Dominique Morisseau’s ambitious three-play cycle, The Detroit Project, was born from the playwright’s deep-seated, hometown curiosity. “I wanted to explore three eras in my city's history that I felt were transformative, that changed the landscape of the city,” says Morisseau, “But also, I just wanted to learn more about the people that were living through some of the crises that happened.
Morisseau was also influenced by master playwright August Wilson’s landmark 10-play Century Cycle, a decade-by-decade exploration of the African-American experience in twentieth-century Pittsburgh. As a native of a similarly maligned Rust Belt city, Morisseau recognized a geographic kinship: “I thought how affirmed [Pittsburgh] must be when they read his work; they must feel so visible. I wanted to do that for Detroit, mostly because I felt that the narrative I know about the city is not visible. And I want to address the stuff that has been a conflict for us in the way that August Wilson did, and be a griot, a storyteller for them.”
The Detroit Project is comprised of three dramas set in 1949, 1967, and 2008, but Morisseau didn’t write them in chronological order. The first, the Motown-infused Detroit ’67, unfolds during the explosive riots of its titular year—but, like Skeleton Crew, the play is concentrated, focused on two siblings running an after-hours club in the basement of their newly inherited home, and an unexpected interracial romance that threatens their fledgling operation. The play debuted at the Public Theater in 2013, in association with Classical Theatre of Harlem and the National Black Theatre. Detroit ’67 has received dozens of subsequent productions, and was awarded the prestigious (and lucrative) Edward M. Kennedy Prize for Drama Inspired by American History in 2014.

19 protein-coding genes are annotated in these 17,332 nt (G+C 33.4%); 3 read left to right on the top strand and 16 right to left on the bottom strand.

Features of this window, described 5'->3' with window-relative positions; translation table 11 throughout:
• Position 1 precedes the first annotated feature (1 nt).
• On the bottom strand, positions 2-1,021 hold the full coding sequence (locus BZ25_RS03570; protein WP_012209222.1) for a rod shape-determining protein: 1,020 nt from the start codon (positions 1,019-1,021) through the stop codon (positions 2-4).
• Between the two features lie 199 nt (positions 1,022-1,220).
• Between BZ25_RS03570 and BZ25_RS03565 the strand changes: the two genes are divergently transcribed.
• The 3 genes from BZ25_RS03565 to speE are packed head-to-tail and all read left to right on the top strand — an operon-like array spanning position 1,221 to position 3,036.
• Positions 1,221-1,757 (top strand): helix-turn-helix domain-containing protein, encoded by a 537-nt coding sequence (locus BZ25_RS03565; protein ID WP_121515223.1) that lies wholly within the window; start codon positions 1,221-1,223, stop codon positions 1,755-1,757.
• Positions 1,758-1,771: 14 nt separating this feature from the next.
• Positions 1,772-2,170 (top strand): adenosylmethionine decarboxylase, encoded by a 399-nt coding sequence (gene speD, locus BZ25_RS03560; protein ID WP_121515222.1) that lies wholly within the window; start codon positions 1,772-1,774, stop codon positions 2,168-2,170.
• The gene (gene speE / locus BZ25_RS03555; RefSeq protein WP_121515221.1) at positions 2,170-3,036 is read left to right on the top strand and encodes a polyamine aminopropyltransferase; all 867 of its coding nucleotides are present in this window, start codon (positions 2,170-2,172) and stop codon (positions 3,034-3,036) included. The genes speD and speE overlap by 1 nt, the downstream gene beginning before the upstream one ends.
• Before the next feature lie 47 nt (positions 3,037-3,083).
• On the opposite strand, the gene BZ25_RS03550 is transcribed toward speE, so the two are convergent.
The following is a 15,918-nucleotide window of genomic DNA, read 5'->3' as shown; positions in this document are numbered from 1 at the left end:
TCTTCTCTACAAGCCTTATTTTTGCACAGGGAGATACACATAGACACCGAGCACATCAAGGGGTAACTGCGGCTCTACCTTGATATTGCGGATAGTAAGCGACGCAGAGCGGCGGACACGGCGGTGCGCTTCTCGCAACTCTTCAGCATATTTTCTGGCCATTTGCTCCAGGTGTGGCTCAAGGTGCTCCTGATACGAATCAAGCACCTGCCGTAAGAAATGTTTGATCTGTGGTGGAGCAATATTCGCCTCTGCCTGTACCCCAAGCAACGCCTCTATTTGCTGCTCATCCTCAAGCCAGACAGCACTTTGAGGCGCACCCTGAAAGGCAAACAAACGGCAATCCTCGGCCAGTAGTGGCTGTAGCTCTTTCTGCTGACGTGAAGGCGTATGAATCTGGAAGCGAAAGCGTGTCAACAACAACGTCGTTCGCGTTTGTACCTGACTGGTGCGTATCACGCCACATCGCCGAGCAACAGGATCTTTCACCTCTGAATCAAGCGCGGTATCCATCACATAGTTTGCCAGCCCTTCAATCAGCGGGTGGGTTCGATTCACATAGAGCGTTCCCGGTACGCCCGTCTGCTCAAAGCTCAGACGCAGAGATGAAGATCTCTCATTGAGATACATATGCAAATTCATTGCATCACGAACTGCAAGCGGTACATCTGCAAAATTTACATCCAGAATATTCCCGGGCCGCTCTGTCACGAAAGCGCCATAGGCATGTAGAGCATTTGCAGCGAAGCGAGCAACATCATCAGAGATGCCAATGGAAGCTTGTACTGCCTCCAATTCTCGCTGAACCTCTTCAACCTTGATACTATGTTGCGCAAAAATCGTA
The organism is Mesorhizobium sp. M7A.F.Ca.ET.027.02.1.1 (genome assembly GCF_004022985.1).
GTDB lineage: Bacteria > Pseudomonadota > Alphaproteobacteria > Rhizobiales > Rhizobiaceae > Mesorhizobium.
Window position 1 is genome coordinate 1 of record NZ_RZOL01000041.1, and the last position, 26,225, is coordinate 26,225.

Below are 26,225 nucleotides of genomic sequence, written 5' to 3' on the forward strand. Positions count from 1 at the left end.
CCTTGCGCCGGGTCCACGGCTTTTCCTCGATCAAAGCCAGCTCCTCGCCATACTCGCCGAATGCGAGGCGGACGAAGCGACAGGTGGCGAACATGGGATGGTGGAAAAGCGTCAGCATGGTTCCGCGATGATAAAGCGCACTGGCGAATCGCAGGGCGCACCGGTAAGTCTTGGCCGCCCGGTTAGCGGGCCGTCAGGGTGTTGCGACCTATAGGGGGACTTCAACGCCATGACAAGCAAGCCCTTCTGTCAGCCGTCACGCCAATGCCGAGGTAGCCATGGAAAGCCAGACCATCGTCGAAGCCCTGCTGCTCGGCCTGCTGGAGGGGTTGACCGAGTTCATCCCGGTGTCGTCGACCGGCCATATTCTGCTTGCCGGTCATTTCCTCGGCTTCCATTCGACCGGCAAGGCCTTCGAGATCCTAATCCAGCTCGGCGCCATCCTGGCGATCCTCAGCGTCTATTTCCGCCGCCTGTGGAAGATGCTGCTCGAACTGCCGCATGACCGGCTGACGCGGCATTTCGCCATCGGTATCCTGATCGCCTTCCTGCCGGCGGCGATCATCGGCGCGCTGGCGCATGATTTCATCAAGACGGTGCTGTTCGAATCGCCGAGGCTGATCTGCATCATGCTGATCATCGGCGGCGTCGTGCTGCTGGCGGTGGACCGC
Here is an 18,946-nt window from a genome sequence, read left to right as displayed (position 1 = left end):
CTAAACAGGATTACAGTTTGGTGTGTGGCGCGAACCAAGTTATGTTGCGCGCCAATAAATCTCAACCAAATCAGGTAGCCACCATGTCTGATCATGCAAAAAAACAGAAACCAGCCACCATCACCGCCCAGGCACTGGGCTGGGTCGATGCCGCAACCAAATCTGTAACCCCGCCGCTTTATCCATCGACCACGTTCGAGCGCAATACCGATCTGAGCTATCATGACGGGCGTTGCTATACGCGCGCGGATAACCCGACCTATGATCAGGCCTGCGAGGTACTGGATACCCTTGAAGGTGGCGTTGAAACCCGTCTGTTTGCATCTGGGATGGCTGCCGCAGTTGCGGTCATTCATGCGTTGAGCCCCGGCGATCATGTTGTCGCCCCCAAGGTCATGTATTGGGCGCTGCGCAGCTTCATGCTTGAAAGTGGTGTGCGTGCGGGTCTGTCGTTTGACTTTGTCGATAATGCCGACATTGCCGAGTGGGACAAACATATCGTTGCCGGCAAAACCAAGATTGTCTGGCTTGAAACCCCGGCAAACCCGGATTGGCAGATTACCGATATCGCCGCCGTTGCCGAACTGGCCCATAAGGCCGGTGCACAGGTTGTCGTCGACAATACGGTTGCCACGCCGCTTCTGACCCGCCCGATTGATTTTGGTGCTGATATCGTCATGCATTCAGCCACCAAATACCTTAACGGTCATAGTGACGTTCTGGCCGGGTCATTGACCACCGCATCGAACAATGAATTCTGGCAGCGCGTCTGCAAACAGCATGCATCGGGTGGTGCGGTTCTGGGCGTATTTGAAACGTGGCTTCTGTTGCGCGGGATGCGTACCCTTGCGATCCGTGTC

Paradise Blue, set in the gentrifying neighborhood Blackbottom in 1949, premiered at the Williamstown Theatre Festival in 2015. The jazz-fueled, post-World War II drama traced a tormented nightclub owner hungering for a fresh start as a looming urban renewal project threatens the community. The play will receive a new production at the Signature Theatre in 2018, inaugurating Morisseau’s five-year residency with the company.
Skeleton Crew is the third installment and the most contemporary, set during the late-aughts economic downturn. And though she’s completed the cycle, Morisseau remains committed to reclaiming the histories and untold stories of Detroit: “Wherever my creativity lies, it is always rooted in the soul of the elders from which my stories are born.”